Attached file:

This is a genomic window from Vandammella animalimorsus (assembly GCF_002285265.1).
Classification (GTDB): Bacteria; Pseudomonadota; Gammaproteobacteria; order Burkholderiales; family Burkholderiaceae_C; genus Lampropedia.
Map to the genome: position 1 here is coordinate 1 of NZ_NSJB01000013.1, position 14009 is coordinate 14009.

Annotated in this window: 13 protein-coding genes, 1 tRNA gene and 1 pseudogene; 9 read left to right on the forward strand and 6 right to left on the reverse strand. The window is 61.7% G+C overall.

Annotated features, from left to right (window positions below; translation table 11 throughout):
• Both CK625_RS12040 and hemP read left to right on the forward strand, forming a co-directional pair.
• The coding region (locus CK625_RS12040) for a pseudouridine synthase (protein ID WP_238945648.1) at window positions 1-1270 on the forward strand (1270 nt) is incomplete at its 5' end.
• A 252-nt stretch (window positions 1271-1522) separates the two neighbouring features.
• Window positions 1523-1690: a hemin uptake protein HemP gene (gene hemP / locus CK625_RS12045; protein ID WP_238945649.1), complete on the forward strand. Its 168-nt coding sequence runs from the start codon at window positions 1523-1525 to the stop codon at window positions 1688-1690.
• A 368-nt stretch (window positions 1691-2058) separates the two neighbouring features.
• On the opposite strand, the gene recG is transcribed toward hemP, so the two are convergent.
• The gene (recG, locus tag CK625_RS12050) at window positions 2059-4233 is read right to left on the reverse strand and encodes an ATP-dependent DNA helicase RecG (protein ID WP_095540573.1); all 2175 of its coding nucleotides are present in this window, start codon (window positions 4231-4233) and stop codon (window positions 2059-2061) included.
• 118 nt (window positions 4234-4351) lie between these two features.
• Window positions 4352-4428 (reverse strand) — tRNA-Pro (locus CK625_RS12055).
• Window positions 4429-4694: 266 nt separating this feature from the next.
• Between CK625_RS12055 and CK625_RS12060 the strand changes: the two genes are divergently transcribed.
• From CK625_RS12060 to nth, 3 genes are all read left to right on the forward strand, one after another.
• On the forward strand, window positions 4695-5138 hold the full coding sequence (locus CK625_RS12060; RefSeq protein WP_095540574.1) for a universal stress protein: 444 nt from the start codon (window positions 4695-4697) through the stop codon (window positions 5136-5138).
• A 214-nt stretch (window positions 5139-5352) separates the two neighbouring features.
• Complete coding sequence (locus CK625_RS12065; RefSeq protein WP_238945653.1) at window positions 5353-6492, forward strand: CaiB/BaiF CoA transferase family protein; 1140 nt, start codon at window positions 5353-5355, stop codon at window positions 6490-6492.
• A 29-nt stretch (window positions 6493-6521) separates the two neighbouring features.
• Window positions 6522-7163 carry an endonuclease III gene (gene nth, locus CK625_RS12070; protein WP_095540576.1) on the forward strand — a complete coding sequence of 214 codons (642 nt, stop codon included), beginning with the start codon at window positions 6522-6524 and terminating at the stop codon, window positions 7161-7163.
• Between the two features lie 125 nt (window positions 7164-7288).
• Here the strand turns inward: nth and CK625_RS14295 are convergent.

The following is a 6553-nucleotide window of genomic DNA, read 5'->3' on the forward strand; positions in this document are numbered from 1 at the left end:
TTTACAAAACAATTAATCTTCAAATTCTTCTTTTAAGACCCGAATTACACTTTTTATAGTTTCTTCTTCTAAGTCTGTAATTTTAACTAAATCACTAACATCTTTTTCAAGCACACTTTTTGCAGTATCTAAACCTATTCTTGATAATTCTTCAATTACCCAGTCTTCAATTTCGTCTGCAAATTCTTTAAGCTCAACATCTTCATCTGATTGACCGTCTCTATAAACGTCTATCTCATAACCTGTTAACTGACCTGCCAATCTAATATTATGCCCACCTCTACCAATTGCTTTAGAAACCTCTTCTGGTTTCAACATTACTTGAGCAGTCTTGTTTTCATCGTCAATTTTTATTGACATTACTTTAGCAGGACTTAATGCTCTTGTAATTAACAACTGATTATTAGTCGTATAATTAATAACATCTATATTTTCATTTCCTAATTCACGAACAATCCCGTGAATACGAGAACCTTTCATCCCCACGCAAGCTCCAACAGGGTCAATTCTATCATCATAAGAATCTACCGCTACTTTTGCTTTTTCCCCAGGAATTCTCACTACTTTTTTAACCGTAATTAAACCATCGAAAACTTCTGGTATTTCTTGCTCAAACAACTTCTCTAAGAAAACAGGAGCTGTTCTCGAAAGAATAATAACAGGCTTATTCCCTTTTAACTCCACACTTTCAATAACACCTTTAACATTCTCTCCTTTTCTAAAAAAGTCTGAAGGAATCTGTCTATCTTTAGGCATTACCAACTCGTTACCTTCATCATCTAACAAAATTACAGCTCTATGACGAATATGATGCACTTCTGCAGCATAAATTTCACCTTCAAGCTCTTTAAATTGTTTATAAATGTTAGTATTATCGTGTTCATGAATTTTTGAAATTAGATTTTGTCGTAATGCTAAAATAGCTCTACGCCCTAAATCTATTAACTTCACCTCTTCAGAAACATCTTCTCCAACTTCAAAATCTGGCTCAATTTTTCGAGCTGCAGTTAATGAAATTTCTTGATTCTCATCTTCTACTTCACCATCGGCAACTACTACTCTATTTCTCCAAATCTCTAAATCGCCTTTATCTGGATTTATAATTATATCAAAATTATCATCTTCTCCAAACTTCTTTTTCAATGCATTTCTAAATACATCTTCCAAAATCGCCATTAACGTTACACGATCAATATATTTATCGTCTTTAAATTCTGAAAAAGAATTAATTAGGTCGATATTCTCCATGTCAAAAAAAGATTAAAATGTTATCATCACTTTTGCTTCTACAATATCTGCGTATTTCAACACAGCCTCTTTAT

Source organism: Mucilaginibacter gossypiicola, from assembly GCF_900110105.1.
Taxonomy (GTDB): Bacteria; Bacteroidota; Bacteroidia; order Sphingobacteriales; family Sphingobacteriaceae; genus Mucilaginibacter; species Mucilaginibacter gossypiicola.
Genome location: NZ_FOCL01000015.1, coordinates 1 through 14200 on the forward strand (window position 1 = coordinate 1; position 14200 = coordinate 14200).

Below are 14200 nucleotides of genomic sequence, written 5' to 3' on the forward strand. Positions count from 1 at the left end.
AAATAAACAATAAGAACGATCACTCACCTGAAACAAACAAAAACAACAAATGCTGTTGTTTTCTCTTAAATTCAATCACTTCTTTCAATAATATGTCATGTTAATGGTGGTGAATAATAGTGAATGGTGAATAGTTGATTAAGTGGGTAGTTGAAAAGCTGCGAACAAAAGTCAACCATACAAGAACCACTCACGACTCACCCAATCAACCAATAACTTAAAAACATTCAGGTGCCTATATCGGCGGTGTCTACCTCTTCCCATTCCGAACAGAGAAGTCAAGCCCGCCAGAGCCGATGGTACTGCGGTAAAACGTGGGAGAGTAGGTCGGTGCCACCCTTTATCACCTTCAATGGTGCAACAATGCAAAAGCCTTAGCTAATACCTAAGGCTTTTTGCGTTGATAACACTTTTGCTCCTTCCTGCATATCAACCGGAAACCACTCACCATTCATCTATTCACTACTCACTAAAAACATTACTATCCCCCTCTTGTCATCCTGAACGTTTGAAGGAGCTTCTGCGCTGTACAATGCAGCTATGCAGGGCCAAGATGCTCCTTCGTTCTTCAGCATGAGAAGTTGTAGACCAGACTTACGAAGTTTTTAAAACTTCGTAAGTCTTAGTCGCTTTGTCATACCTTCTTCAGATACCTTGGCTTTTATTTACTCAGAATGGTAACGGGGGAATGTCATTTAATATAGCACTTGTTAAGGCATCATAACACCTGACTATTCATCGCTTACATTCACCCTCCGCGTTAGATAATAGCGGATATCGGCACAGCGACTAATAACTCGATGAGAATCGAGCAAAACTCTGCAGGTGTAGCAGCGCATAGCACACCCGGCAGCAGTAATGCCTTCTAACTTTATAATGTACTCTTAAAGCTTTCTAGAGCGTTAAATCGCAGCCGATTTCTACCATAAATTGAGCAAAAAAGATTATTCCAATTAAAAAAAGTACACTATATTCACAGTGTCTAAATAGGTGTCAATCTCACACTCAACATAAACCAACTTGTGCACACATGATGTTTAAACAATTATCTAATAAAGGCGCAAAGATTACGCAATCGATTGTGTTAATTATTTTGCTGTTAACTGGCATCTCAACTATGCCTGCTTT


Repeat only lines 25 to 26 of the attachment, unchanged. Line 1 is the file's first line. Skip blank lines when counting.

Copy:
The following is a 6553-nucleotide window of genomic DNA, read 5'->3' on the forward strand; positions in this document are numbered from 1 at the left end:
TTTACAAAACAATTAATCTTCAAATTCTTCTTTTAAGACCCGAATTACACTTTTTATAGTTTCTTCTTCTAAGTCTGTAATTTTAACTAAATCACTAACATCTTTTTCAAGCACACTTTTTGCAGTATCTAAACCTATTCTTGATAATTCTTCAATTACCCAGTCTTCAATTTCGTCTGCAAATTCTTTAAGCTCAACATCTTCATCTGATTGACCGTCTCTATAAACGTCTATCTCATAACCTGTTAACTGACCTGCCAATCTAATATTATGCCCACCTCTACCAATTGCTTTAGAAACCTCTTCTGGTTTCAACATTACTTGAGCAGTCTTGTTTTCATCGTCAATTTTTATTGACATTACTTTAGCAGGACTTAATGCTCTTGTAATTAACAACTGATTATTAGTCGTATAATTAATAACATCTATATTTTCATTTCCTAATTCACGAACAATCCCGTGAATACGAGAACCTTTCATCCCCACGCAAGCTCCAACAGGGTCAATTCTATCATCATAAGAATCTACCGCTACTTTTGCTTTTTCCCCAGGAATTCTCACTACTTTTTTAACCGTAATTAAACCATCGAAAACTTCTGGTATTTCTTGCTCAAACAACTTCTCTAAGAAAACAGGAGCTGTTCTCGAAAGAATAATAACAGGCTTATTCCCTTTTAACTCCACACTTTCAATAACACCTTTAACATTCTCTCCTTTTCTAAAAAAGTCTGAAGGAATCTGTCTATCTTTAGGCATTACCAACTCGTTACCTTCATCATCTAACAAAATTACAGCTCTATGACGAATATGATGCACTTCTGCAGCATAAATTTCACCTTCAAGCTCTTTAAATTGTTTATAAATGTTAGTATTATCGTGTTCATGAATTTTTGAAATTAGATTTTGTCGTAATGCTAAAATAGCTCTACGCCCTAAATCTATTAACTTCACCTCTTCAGAAACATCTTCTCCAACTTCAAAATCTGGCTCAATTTTTCGAGCTGCAGTTAATGAAATTTCTTGATTCTCATCTTCTACTTCACCATCGGCAACTACTACTCTATTTCTCCAAATCTCTAAATCGCCTTTATCTGGATTTATAATTATATCAAAATTATCATCTTCTCCAAACTTCTTTTTCAATGCATTTCTAAATACATCTTCCAAAATCGCCATTAACGTTACACGATCAATATATTTATCGTCTTTAAATTCTGAAAAAGAATTAATTAGGTCGATATTCTCCATGTCAAAAAAAGATTAAAATGTTATCATCACTTTTGCTTCTACAATATCTGCGTATTTCAACACAGCCTCTTTAT